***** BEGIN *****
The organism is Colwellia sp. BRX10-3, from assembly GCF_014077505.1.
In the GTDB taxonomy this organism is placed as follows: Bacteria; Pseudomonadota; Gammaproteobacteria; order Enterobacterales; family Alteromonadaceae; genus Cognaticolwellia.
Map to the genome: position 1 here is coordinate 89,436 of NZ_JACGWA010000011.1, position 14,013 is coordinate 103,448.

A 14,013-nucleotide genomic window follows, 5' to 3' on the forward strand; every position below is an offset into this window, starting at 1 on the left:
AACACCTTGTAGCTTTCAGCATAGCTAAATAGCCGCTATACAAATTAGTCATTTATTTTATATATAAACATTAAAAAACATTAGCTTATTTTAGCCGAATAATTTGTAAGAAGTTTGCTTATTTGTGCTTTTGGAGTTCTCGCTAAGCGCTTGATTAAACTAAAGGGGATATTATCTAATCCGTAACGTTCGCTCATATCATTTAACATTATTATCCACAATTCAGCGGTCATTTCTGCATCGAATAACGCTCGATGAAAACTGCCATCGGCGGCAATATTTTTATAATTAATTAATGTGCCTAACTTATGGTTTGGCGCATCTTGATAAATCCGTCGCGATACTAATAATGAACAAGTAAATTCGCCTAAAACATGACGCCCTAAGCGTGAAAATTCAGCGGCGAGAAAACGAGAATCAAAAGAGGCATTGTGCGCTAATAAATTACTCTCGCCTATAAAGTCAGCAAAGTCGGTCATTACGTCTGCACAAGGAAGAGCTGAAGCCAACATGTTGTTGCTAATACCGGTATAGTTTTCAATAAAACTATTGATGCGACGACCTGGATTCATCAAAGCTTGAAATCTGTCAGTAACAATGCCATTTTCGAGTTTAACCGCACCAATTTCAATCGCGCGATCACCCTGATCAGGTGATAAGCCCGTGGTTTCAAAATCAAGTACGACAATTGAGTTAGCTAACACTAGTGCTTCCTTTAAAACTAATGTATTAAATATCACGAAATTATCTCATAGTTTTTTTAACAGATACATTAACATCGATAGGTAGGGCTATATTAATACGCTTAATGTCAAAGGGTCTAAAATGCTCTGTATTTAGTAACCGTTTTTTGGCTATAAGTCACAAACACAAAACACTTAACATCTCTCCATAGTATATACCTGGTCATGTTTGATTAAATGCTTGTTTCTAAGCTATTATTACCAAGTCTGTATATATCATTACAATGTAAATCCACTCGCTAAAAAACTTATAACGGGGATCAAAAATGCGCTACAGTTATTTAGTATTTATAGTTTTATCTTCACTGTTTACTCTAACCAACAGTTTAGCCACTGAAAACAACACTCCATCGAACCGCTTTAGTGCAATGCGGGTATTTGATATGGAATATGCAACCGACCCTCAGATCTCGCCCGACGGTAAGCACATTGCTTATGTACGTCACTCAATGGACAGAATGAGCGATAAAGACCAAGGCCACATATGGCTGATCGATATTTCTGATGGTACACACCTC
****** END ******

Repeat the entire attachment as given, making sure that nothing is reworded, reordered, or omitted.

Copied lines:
The organism is Colwellia sp. BRX10-3, from assembly GCF_014077505.1.
In the GTDB taxonomy this organism is placed as follows: Bacteria; Pseudomonadota; Gammaproteobacteria; order Enterobacterales; family Alteromonadaceae; genus Cognaticolwellia.
Map to the genome: position 1 here is coordinate 89,436 of NZ_JACGWA010000011.1, position 14,013 is coordinate 103,448.

A 14,013-nucleotide genomic window follows, 5' to 3' on the forward strand; every position below is an offset into this window, starting at 1 on the left:
AACACCTTGTAGCTTTCAGCATAGCTAAATAGCCGCTATACAAATTAGTCATTTATTTTATATATAAACATTAAAAAACATTAGCTTATTTTAGCCGAATAATTTGTAAGAAGTTTGCTTATTTGTGCTTTTGGAGTTCTCGCTAAGCGCTTGATTAAACTAAAGGGGATATTATCTAATCCGTAACGTTCGCTCATATCATTTAACATTATTATCCACAATTCAGCGGTCATTTCTGCATCGAATAACGCTCGATGAAAACTGCCATCGGCGGCAATATTTTTATAATTAATTAATGTGCCTAACTTATGGTTTGGCGCATCTTGATAAATCCGTCGCGATACTAATAATGAACAAGTAAATTCGCCTAAAACATGACGCCCTAAGCGTGAAAATTCAGCGGCGAGAAAACGAGAATCAAAAGAGGCATTGTGCGCTAATAAATTACTCTCGCCTATAAAGTCAGCAAAGTCGGTCATTACGTCTGCACAAGGAAGAGCTGAAGCCAACATGTTGTTGCTAATACCGGTATAGTTTTCAATAAAACTATTGATGCGACGACCTGGATTCATCAAAGCTTGAAATCTGTCAGTAACAATGCCATTTTCGAGTTTAACCGCACCAATTTCAATCGCGCGATCACCCTGATCAGGTGATAAGCCCGTGGTTTCAAAATCAAGTACGACAATTGAGTTAGCTAACACTAGTGCTTCCTTTAAAACTAATGTATTAAATATCACGAAATTATCTCATAGTTTTTTTAACAGATACATTAACATCGATAGGTAGGGCTATATTAATACGCTTAATGTCAAAGGGTCTAAAATGCTCTGTATTTAGTAACCGTTTTTTGGCTATAAGTCACAAACACAAAACACTTAACATCTCTCCATAGTATATACCTGGTCATGTTTGATTAAATGCTTGTTTCTAAGCTATTATTACCAAGTCTGTATATATCATTACAATGTAAATCCACTCGCTAAAAAACTTATAACGGGGATCAAAAATGCGCTACAGTTATTTAGTATTTATAGTTTTATCTTCACTGTTTACTCTAACCAACAGTTTAGCCACTGAAAACAACACTCCATCGAACCGCTTTAGTGCAATGCGGGTATTTGATATGGAATATGCAACCGACCCTCAGATCTCGCCCGACGGTAAGCACATTGCTTATGTACGTCACTCAATGGACAGAATGAGCGATAAAGACCAAGGCCACATATGGCTGATCGATATTTCTGATGGTACACACCTC